This is more of a tumblr type post, but I thought it was a fun juxtaposition.
All auteurs have a distinct imprint on their films and something that ties all of their work together. Whit Stillman has many signatures, but one of his trademarks, is not as apparent as it might seem. The name Rick (or a variation on that name), used for villains (or apparent villain in the case of Dickie Taylor) is one such trademark. Stillman has discussed this in interviews before, so it is not just a coincidence. Take a look at the list:
Nick Smith on Rick Von Sloneker: “Rick Von Sloneker is tall, rich, good-looking, stupid, dishonest, conceited, a bully, liar, drunk and thief, an egomaniac, and probably psychotic. In short, highly attractive to women.” (Oddly enough, Will Kempe played Nick Smith, but was smartly recast).
Ted Boynton on Dickie Taylor: “I haven’t heard from Jack in ages and he’s put this terrible guy from marketing over us. Dickie Taylor. He’s this incredible jerk who…”
The Last Days of Disco:
Description of Rick from Whit Stillman’s The Last Days of Disco novelization:
“The guardians of the red velvet rope had noticed this and started giving me a lot of static about it, especially the number-two guy, Rick, who had recently started throwing his weight around a lot, much to Des’ irritation.
The common parlance for nightclub gatekeepers in those days was “door-Nazi.”
Damsels in Distress:
Violet Wister on Rick DeWolfe: “Oh. You’ll see. He’s one of those I was talking about — tall, probably considering himself very smart and handsome — and a “journalist” — so you can just imagine the mind-boggling arrogance and conceit.”
Frédéric, “All I could to was…nothing.”
Chauvin is probably nothing like Frédéric so please give him a follow on twitter
*IMDB has Will Kempe (Rick Von Sloneker) listed for an uncredited cameo in The Last Days of Disco.
Chloe Sevigny recently did a piece for BonAppétit.com (reposted on Style.com) on her favorite NYC eateries.
“I love the atmosphere at Omen A Zen,” Sevigny says of the no-frills, Kyoto-style restaurant that is a favorite of the fashion and art crowds. “They don’t play music, which I really like. I get the sashimi platter.”
The photos are too hot for the site, but go to Harper’s Bazaar to check out Sevigny’s pictures by Albert Watson and article by Christine Whitney. Sevigny is also in a new Netflix show and is putting together a new style book.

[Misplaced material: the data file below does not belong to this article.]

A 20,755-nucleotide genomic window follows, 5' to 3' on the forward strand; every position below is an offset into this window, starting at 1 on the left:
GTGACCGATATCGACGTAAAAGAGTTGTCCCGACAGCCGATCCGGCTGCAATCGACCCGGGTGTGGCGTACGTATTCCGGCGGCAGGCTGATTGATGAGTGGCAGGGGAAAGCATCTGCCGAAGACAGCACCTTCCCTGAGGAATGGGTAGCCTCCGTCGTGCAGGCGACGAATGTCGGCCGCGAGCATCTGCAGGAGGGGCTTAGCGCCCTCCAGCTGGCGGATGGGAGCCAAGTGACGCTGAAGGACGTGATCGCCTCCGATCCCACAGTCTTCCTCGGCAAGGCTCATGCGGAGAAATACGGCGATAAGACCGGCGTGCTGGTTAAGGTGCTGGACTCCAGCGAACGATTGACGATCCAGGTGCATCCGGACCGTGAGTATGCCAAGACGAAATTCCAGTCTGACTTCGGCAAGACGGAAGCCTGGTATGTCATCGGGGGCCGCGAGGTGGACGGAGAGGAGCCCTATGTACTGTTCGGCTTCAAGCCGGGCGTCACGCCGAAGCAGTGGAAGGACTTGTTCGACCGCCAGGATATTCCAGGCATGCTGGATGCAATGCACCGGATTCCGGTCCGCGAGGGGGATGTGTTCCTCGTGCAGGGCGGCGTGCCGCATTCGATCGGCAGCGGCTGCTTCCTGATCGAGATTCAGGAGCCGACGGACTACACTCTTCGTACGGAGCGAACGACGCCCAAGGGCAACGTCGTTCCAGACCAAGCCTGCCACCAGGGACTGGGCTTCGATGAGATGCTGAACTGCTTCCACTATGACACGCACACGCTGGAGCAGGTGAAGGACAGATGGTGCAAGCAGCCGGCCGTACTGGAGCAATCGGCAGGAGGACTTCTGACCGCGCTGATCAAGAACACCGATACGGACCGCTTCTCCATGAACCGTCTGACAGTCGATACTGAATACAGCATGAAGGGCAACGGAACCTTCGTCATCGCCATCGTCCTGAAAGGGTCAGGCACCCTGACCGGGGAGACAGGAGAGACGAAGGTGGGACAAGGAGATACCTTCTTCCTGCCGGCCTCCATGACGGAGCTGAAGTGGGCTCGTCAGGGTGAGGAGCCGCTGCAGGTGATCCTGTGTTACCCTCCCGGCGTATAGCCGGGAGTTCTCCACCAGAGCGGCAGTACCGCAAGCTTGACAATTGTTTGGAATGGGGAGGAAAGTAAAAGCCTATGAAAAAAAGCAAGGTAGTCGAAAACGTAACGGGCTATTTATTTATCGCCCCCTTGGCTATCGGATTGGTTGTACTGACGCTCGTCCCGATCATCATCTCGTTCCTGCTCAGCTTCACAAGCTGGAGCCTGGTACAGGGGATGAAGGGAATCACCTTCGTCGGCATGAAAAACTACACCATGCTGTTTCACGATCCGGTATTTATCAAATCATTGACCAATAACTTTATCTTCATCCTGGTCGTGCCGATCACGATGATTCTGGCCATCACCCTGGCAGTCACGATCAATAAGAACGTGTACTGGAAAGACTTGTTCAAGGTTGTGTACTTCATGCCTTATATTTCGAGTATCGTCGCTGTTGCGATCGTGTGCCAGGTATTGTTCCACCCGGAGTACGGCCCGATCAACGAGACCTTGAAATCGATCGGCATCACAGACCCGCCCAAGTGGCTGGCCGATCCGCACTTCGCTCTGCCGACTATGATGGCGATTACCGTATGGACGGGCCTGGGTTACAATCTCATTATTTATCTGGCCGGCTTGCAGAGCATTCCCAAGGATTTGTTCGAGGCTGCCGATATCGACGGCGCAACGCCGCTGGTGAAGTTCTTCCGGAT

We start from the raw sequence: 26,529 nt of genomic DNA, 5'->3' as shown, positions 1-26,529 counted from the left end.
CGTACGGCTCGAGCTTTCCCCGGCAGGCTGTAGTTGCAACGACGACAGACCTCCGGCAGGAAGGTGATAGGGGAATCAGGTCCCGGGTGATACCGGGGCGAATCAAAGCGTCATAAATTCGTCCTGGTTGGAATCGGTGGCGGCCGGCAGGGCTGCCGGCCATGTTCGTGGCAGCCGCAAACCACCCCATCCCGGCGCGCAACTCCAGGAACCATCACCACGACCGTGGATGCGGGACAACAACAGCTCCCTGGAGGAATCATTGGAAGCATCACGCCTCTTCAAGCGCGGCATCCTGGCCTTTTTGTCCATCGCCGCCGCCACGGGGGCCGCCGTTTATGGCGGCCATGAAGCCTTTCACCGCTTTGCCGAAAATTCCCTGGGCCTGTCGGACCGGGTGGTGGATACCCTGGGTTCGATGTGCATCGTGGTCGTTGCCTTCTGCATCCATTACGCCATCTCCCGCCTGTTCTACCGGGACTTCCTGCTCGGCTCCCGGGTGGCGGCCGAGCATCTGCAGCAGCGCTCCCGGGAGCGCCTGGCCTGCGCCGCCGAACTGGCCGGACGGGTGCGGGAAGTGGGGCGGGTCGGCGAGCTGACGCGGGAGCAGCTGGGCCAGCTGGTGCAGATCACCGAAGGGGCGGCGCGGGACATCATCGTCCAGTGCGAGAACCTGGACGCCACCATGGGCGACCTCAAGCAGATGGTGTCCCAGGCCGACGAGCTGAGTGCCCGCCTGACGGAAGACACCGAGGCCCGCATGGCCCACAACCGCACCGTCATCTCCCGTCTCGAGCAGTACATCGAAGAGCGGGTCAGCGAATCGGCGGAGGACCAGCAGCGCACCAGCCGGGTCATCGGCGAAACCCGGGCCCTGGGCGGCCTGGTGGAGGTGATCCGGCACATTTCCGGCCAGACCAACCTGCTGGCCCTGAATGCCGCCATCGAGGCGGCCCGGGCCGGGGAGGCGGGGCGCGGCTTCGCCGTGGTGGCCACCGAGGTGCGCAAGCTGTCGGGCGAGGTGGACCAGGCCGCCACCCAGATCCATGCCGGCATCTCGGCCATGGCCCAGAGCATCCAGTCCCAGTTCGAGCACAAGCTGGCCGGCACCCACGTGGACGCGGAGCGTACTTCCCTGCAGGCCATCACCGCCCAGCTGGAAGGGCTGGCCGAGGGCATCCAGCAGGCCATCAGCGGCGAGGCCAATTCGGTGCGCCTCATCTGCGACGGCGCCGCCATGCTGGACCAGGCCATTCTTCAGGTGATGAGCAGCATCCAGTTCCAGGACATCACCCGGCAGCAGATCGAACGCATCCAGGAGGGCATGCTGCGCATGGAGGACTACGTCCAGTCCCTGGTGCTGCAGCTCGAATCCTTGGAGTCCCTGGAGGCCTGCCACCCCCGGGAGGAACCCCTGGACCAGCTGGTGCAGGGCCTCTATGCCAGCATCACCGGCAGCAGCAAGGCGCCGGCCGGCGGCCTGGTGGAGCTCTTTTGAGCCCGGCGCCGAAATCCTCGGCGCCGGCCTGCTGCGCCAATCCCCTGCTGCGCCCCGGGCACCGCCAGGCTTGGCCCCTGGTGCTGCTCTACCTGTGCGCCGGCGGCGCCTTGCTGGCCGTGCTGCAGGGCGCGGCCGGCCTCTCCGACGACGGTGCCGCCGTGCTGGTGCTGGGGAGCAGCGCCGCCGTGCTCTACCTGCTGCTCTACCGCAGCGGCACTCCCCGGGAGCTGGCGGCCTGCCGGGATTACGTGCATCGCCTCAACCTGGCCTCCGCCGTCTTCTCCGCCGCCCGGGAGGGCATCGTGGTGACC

As for roles Sevigny has found, she recently did a pilot for an Amazon series called The Cosmopolitans, with Whit Stillman, who directed her in the 1998 flm The Last Days of Disco. “I adore him,”she enthuses about Stillman. “He writes the best dialogue for women. Everyone goes on about Girls dialogue, but his makes it look like a rom-com. ”And this past summer Sevigny was in the Florida Keys shooting an as-yet-untitled series for Netfix with Kyle Chandler and Sissy Spacek. She also continues to lend her je ne sais quoi to fashion, designing a line for Opening Ceremony, and she’s putting together a self-titled book, a style-infused collection of personal photos and ephemera, with a foreword by another friend, Kim Gordon.
Ashley Clark at Filmmaker Magazine writes about Whit Stillman’s masterclass that he recently gave at the American Film Festival in Poland. In the article Stillman gives a ton of great advice and it is well worth the read.
I’ve been reading some writers who say that they envy people who aren’t immediately successful as writers, because they do other work and live in other worlds before they become successful. For example, F. Scott Fitzgerald envied the fact that Joseph Conrad had had all that maritime experience — he was made a captain on a ship. Mine was much less glamorous and romantic than Conrad’s but I had a chance to work in several different worlds.
I was desperate for work in the film business, but there was no indie sector when I graduated [from Harvard] in 1973. I eventually got into selling Spanish films, even though it was a very bad business.
At a certain point in writing the Metropolitan script, the actors were creating themselves and saying their own things.
You think that when you’re well-rested and prepared, you’re going to do your best work, but I found that if you’re trying to have silly, crazy stuff in the story at some point, then the opposite is true.
One of the most important things when you’re starting to write your first screenplays is to get a subject that you’re really fascinated with for a long time, and you think other people will be fascinated with — it must have some sexy aspect to it.
Try to have a plan for how you could shoot it for no money. There’s probably a low-budget version of War and Peace out there. A solution to failure is to try to take control of what can happen. Do it yourself and take responsibility.